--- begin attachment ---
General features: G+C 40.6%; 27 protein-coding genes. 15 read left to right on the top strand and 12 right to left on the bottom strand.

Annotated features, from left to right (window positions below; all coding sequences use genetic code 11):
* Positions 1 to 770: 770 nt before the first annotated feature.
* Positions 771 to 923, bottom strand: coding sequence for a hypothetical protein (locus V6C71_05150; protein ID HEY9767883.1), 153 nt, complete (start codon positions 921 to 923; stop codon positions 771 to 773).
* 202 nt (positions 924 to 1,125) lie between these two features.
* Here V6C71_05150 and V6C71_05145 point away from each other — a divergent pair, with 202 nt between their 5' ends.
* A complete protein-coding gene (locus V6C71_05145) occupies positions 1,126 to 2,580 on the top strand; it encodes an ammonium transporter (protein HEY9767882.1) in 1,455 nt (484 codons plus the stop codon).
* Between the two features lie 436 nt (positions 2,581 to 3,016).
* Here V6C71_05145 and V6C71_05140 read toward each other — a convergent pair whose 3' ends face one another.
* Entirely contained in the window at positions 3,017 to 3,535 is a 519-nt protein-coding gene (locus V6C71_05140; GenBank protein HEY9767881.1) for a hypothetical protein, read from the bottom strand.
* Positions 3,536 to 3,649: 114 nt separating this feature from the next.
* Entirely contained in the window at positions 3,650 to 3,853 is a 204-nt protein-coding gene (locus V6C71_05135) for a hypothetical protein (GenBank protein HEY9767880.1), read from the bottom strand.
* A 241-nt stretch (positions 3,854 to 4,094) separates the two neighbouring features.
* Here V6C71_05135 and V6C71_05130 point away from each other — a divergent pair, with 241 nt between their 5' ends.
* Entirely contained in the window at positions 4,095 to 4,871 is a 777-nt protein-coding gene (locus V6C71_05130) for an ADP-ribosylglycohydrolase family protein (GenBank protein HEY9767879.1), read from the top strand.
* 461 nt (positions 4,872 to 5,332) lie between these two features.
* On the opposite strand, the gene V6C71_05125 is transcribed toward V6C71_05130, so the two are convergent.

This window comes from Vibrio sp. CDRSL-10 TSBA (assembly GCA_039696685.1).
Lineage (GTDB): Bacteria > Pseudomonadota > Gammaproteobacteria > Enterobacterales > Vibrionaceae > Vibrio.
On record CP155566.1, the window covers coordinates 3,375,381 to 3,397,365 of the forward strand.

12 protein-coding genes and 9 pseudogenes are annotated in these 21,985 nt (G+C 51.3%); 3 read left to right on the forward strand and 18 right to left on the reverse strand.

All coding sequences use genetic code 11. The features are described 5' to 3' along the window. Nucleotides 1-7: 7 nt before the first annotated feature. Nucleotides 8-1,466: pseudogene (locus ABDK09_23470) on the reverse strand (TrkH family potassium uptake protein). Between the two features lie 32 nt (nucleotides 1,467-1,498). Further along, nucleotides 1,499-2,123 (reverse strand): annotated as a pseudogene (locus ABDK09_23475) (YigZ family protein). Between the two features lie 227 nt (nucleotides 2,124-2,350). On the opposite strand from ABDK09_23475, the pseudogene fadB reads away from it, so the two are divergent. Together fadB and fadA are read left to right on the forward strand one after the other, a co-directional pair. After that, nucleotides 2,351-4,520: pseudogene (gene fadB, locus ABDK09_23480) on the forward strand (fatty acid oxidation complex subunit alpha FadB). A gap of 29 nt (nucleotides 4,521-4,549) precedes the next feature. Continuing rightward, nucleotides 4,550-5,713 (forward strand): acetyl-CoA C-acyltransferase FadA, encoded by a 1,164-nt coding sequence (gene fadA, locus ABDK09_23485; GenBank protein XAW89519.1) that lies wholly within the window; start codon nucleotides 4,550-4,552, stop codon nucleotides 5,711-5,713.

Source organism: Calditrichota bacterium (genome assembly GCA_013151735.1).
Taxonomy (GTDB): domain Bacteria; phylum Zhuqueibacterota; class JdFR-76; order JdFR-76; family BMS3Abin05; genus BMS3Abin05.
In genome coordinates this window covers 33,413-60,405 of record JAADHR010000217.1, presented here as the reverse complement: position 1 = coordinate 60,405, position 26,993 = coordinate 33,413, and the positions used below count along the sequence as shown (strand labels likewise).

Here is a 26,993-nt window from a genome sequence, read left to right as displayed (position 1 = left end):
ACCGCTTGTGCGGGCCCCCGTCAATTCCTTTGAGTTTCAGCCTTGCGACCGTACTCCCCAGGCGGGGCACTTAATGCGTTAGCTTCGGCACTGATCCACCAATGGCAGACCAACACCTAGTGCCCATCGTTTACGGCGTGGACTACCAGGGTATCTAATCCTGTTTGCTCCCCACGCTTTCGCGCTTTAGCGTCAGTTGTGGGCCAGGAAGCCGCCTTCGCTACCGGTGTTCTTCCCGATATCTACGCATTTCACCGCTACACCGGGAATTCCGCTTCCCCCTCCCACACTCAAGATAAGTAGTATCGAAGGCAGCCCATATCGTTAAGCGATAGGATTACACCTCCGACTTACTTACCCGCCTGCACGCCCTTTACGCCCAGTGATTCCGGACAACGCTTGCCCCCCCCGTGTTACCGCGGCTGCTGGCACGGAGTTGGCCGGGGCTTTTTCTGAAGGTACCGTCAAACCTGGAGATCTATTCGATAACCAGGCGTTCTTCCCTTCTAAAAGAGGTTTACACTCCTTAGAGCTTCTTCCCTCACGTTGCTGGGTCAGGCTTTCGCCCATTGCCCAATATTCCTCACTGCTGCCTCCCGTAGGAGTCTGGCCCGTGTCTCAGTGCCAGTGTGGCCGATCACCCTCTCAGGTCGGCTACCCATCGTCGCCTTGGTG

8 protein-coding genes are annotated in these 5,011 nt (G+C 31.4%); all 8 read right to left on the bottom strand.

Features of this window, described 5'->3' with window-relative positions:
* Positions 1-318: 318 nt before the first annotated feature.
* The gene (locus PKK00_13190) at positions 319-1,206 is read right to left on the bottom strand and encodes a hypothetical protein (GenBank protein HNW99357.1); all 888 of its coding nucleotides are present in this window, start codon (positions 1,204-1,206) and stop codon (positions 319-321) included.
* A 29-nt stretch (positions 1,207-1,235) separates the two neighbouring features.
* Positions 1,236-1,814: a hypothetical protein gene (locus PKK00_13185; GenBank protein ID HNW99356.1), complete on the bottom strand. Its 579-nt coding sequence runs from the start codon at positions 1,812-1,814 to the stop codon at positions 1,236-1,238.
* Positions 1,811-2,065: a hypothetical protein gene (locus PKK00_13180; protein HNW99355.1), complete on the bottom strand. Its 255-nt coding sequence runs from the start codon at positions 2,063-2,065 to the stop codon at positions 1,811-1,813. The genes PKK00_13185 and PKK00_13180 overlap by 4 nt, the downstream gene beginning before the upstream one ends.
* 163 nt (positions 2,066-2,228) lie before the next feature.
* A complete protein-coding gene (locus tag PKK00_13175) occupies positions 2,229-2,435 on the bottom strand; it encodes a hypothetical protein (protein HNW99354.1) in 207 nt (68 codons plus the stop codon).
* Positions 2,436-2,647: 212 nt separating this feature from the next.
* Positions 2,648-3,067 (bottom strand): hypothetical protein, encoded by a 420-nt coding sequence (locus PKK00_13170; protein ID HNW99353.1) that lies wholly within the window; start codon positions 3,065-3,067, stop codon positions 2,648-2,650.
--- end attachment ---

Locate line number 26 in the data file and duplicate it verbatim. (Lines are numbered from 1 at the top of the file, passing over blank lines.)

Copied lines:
Here is a 26,993-nt window from a genome sequence, read left to right as displayed (position 1 = left end):